Simply Sitting in God's Presence

By Rev. Becky Brown | 2022-07-11 | 4 min read

Often times, spending time with God can be more challenging than we think. If you live a busy life, full of wonderful commitments that are exciting or meaningful, it can be difficult to figure out where God fits in. Our souls yearn to simply exist in God’s presence, yet it seems we need to move mountains in order to get there. Why is that? Why do we so often run from God, or choose to spend our free time otherwise?

I have just begun a spiritual growth journey with The School of the Spirit. This commitment is not a light one. It is a yearlong process including independently reading about a dozen books, attending five 2-day re- treats, and participating in a trust circle for group spiritual reflection and direction. I am so grateful for this op- portunity, and I wish everyone could participate in it. Following the first retreat last week, I am convinced that everyone needs to have this experience.

I know we have many sages in our congregation who regularly bask in the presence of God through centering prayer, soaking prayer, and during their individual devotion time. However, I believe there are many more of us who yearn for this time spent with God, but aren’t sure how to make it happen. When is a good time in our busy schedules? How do we even begin? It is much easier to sign up for helping opportunities because our time spent volunteering can be measured with our own eyes. Spending time in God’s presence doesn’t often yield tangible results that we can put our fingers on. Maybe that’s why we avoid committing to resigning ourselves to God’s presence in this way? We are always concerned about wasting our time.

I have to say that I went to the spiritual growth retreat kicking and screaming. Yes, your pastor, me. This wasn’t because I didn’t want to spend this time with God, or that I was afraid of what to expect. It was because I had a hard time letting go of all the things that occupy my time and my thoughts. All the wonderful things about ministry life, family life, and many of the necessary to-dos on the list. Yet, I am so thankful that I showed up. My soul was weary and in need of rest.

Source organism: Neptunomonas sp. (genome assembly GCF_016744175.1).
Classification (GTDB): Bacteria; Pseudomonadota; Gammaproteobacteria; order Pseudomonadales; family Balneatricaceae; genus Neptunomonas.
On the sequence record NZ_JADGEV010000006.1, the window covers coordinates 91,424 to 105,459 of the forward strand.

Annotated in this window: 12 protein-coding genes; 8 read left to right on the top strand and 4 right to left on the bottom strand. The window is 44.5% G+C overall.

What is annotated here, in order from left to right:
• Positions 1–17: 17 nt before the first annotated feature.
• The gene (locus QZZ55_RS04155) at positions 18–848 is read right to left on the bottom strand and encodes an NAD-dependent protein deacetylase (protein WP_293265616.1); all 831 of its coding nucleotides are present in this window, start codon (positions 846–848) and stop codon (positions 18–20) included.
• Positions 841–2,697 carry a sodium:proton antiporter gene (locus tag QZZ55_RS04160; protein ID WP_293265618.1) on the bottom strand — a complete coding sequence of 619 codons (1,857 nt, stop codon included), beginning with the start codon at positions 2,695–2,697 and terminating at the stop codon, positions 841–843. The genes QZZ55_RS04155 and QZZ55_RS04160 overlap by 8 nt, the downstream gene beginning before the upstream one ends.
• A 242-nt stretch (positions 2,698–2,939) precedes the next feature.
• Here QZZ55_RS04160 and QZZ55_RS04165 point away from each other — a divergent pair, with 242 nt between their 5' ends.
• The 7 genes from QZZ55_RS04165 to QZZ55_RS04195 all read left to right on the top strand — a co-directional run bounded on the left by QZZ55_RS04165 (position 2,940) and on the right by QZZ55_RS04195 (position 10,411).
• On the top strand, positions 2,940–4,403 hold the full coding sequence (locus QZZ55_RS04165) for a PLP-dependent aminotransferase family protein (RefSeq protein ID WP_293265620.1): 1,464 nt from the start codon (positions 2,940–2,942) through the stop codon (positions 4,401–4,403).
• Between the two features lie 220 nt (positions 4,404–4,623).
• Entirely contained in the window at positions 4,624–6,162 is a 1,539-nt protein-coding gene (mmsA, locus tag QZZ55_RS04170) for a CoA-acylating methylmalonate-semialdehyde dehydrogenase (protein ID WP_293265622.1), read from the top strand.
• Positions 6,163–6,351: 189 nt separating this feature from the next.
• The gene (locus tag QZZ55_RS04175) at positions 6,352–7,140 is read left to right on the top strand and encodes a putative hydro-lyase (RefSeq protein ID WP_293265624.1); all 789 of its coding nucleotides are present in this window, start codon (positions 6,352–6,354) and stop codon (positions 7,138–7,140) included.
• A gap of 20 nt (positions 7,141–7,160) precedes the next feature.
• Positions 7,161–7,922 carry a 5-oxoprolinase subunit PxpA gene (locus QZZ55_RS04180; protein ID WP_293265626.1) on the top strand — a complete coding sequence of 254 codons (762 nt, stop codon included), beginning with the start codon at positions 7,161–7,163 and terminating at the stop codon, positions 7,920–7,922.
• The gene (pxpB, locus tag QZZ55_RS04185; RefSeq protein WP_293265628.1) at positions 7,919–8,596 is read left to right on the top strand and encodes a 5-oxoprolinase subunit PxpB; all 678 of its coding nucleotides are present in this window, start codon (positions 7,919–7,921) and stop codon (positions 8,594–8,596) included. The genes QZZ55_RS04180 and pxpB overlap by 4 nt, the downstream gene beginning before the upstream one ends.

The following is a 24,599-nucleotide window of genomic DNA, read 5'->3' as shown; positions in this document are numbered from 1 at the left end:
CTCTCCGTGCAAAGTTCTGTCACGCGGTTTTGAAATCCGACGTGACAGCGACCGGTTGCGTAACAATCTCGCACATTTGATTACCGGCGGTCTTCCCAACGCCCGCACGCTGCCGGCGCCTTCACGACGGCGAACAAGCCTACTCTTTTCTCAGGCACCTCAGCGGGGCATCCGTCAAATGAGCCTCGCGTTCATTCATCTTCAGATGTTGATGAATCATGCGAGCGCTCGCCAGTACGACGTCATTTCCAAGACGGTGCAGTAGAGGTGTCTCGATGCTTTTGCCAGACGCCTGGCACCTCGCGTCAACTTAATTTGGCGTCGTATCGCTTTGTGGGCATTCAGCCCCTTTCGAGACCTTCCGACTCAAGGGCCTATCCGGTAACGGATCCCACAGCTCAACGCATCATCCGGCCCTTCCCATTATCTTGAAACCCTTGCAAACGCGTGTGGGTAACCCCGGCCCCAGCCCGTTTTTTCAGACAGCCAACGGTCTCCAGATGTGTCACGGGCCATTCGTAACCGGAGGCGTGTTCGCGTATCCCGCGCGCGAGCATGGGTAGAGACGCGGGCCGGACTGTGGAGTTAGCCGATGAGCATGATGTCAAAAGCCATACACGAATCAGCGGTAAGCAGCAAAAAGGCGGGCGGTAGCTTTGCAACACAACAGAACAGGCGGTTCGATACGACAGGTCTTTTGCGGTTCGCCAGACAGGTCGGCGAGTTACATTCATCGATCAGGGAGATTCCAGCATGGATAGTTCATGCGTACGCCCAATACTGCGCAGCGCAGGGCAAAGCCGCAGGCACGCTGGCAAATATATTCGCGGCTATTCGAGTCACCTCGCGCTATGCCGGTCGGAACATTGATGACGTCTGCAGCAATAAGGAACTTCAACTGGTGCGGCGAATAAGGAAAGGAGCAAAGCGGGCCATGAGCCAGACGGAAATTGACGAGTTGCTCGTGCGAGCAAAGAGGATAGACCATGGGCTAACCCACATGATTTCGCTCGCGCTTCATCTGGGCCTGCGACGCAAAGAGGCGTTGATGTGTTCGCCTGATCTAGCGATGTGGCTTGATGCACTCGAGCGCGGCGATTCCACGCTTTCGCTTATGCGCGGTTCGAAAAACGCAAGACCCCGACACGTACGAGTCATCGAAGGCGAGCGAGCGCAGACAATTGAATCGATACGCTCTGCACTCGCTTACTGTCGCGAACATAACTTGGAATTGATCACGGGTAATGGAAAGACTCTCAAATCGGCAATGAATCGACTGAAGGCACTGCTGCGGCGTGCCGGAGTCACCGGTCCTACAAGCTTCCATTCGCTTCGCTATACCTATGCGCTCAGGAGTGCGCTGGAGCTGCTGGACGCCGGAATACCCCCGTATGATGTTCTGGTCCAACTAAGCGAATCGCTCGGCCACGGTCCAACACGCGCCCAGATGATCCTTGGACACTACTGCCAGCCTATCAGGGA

Our time, on the retreat, was dedicated to worship, prayer, learning, and reflection. We spent time learning about Lectio Divina – divine reading – that I have shared precious time practicing with some of you already. Yet, it was through these moments of listening to God, and simply being still, that I learned to tune my ear to God’s leading and God’s voice once again. We spent time in centering prayer, and those 20 minutes of silence were glorious. We also had the opportunity to process aloud with one another and to share what we heard God saying to each of us. It was vulnerable and beautiful. The group of 30 people became friends and fellow pilgrims on the journey. The retreat was full of faithful people from all walks of life, different generations and backgrounds, differing theological backgrounds and church affiliations, pastors and church workers, church members and others who aren’t connected to a faith community at all. What I discovered through our diversity was that we all shared something in common – our yearning for God, for a clarity in understanding our purpose, and a hope that God will meet us and lead us on the way.

Now, I begin the dreaming phase. How can we provide opportunities for spiritual growth like the ones I am experiencing through The School of the Spirit? How can FUMC provide the opportunity for spiritual reflection and growth like these? How can we connect one another to these opportunities we already have available? It is absolutely true that we are all in need of God’s presence. If you, yourself are seeking, please come and see me (or give me a call). We could all use a little soul tending.

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